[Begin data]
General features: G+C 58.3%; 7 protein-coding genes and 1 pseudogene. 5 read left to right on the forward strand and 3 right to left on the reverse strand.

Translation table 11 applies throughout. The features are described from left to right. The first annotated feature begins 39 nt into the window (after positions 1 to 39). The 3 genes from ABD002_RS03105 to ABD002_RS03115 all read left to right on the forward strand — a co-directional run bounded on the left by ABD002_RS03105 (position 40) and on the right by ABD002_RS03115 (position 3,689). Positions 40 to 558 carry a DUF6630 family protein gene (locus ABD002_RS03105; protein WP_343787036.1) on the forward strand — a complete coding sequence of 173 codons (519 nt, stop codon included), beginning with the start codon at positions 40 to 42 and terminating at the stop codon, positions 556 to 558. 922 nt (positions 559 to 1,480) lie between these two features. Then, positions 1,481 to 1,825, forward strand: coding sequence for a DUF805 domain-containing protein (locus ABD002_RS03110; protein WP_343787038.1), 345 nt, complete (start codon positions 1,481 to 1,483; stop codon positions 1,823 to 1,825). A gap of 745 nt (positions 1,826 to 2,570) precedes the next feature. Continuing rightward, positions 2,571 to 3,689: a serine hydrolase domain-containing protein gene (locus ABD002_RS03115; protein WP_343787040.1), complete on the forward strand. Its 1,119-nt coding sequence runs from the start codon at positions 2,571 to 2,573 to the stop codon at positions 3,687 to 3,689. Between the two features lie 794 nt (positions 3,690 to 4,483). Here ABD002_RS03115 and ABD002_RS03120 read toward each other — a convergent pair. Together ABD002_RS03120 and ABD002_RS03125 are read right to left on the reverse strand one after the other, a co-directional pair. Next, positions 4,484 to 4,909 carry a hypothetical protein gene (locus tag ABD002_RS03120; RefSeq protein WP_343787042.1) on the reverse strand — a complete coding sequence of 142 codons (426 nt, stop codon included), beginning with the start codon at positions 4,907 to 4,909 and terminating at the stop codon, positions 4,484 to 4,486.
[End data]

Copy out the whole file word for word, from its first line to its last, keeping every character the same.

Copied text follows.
General features: G+C 58.3%; 7 protein-coding genes and 1 pseudogene. 5 read left to right on the forward strand and 3 right to left on the reverse strand.

Translation table 11 applies throughout. The features are described from left to right. The first annotated feature begins 39 nt into the window (after positions 1 to 39). The 3 genes from ABD002_RS03105 to ABD002_RS03115 all read left to right on the forward strand — a co-directional run bounded on the left by ABD002_RS03105 (position 40) and on the right by ABD002_RS03115 (position 3,689). Positions 40 to 558 carry a DUF6630 family protein gene (locus ABD002_RS03105; protein WP_343787036.1) on the forward strand — a complete coding sequence of 173 codons (519 nt, stop codon included), beginning with the start codon at positions 40 to 42 and terminating at the stop codon, positions 556 to 558. 922 nt (positions 559 to 1,480) lie between these two features. Then, positions 1,481 to 1,825, forward strand: coding sequence for a DUF805 domain-containing protein (locus ABD002_RS03110; protein WP_343787038.1), 345 nt, complete (start codon positions 1,481 to 1,483; stop codon positions 1,823 to 1,825). A gap of 745 nt (positions 1,826 to 2,570) precedes the next feature. Continuing rightward, positions 2,571 to 3,689: a serine hydrolase domain-containing protein gene (locus ABD002_RS03115; protein WP_343787040.1), complete on the forward strand. Its 1,119-nt coding sequence runs from the start codon at positions 2,571 to 2,573 to the stop codon at positions 3,687 to 3,689. Between the two features lie 794 nt (positions 3,690 to 4,483). Here ABD002_RS03115 and ABD002_RS03120 read toward each other — a convergent pair. Together ABD002_RS03120 and ABD002_RS03125 are read right to left on the reverse strand one after the other, a co-directional pair. Next, positions 4,484 to 4,909 carry a hypothetical protein gene (locus tag ABD002_RS03120; RefSeq protein WP_343787042.1) on the reverse strand — a complete coding sequence of 142 codons (426 nt, stop codon included), beginning with the start codon at positions 4,907 to 4,909 and terminating at the stop codon, positions 4,484 to 4,486.